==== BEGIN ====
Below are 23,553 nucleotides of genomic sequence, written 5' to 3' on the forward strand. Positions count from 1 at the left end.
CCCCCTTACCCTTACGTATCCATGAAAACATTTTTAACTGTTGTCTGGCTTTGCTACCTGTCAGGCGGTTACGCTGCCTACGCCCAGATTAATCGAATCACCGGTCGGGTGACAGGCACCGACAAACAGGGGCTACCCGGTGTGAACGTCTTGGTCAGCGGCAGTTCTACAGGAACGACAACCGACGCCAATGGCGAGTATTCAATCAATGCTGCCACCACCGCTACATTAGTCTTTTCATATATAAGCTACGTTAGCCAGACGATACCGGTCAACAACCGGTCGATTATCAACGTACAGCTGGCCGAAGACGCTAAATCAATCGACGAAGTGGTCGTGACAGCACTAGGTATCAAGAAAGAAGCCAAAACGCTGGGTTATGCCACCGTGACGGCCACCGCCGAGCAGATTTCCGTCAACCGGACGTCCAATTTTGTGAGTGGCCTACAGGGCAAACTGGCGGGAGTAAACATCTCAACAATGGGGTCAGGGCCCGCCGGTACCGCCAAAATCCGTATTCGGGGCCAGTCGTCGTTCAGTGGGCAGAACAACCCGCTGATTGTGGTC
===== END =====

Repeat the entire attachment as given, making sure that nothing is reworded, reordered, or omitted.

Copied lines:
Below are 23,553 nucleotides of genomic sequence, written 5' to 3' on the forward strand. Positions count from 1 at the left end.
CCCCCTTACCCTTACGTATCCATGAAAACATTTTTAACTGTTGTCTGGCTTTGCTACCTGTCAGGCGGTTACGCTGCCTACGCCCAGATTAATCGAATCACCGGTCGGGTGACAGGCACCGACAAACAGGGGCTACCCGGTGTGAACGTCTTGGTCAGCGGCAGTTCTACAGGAACGACAACCGACGCCAATGGCGAGTATTCAATCAATGCTGCCACCACCGCTACATTAGTCTTTTCATATATAAGCTACGTTAGCCAGACGATACCGGTCAACAACCGGTCGATTATCAACGTACAGCTGGCCGAAGACGCTAAATCAATCGACGAAGTGGTCGTGACAGCACTAGGTATCAAGAAAGAAGCCAAAACGCTGGGTTATGCCACCGTGACGGCCACCGCCGAGCAGATTTCCGTCAACCGGACGTCCAATTTTGTGAGTGGCCTACAGGGCAAACTGGCGGGAGTAAACATCTCAACAATGGGGTCAGGGCCCGCCGGTACCGCCAAAATCCGTATTCGGGGCCAGTCGTCGTTCAGTGGGCAGAACAACCCGCTGATTGTGGTC